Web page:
Apr. 30—LIMA — Tucked inside the corner of the Heritage Elementary School lunchroom is a vending machine filled with books. There are comic books and chapter books. Books about hurricanes and sharks and robots and ballerinas. Books with inspiring stories and books about athletes or dinosaurs.
Students who exhibit good behavior can earn a ticket that buys them a book from the cafeteria vending machine. But unlike the books students borrow from the library, these books don't need to be returned.
"Some kids don't have books (at home)," said Scott Spriggs, assistant principal at Heritage Elementary.
Spriggs recently introduced the book vending machine concept to Heritage to give students an opportunity to earn books of their own.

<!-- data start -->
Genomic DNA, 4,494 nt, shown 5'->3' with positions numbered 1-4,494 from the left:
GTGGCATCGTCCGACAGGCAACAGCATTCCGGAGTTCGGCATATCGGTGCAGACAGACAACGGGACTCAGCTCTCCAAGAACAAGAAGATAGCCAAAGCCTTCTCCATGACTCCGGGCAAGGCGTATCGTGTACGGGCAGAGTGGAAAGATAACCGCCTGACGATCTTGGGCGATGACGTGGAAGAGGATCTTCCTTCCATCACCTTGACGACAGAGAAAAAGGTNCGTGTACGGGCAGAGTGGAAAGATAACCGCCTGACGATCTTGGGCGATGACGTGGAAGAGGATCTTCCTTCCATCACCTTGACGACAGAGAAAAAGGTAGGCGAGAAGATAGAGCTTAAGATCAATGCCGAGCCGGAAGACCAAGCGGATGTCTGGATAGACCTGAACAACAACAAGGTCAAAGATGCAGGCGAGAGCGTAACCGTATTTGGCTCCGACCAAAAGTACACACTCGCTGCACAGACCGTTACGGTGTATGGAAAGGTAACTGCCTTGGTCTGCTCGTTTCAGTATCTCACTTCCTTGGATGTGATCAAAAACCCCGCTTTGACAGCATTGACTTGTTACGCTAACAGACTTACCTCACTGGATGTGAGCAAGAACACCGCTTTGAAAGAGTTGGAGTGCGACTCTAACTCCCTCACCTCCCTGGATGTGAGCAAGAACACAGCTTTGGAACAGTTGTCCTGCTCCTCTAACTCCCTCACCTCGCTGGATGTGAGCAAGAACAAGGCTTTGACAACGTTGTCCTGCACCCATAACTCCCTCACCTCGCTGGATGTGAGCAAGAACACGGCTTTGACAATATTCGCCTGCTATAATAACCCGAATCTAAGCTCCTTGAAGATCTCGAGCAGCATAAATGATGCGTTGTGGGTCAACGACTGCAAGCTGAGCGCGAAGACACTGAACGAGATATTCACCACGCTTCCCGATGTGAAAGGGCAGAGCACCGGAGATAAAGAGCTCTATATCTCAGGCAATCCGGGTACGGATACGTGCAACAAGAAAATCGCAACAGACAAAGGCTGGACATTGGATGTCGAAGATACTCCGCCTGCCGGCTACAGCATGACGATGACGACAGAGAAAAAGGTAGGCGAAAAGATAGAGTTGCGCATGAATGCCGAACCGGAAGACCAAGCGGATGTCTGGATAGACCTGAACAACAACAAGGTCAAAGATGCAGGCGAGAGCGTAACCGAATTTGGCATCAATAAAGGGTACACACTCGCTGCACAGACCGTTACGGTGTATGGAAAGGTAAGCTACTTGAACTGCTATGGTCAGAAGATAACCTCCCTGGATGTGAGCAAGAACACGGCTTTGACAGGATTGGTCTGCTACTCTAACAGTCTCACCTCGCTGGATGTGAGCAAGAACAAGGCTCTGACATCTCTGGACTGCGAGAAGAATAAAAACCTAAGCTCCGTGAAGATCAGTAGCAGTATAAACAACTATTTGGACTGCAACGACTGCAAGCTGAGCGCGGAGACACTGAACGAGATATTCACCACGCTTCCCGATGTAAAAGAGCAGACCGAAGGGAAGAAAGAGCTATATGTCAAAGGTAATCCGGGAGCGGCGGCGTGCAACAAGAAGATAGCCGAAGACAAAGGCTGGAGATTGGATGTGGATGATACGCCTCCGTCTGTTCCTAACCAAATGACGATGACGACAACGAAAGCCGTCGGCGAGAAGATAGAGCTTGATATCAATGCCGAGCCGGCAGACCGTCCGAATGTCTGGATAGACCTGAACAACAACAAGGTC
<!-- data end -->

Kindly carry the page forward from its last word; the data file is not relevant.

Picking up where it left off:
The novelty of the vending machine, Spriggs said, gets students excited about reading by creating an incentive for students to read inside and outside the classroom.
The school plans to give away 50 to 100 books each week, giving students the opportunity to earn multiple books throughout the school year.
Other Lima schools properties may get their own book vending machines too, but for now the program is limited to Heritage, which formally opened the machine to students on Friday.
Students gathered inside the cafeteria, peeking inside the vending machine to see which book they wanted to unlock first and taking a few minutes to browse through their new reading material.
"They feel like, 'This is my book. I've earned it,'" Spriggs said.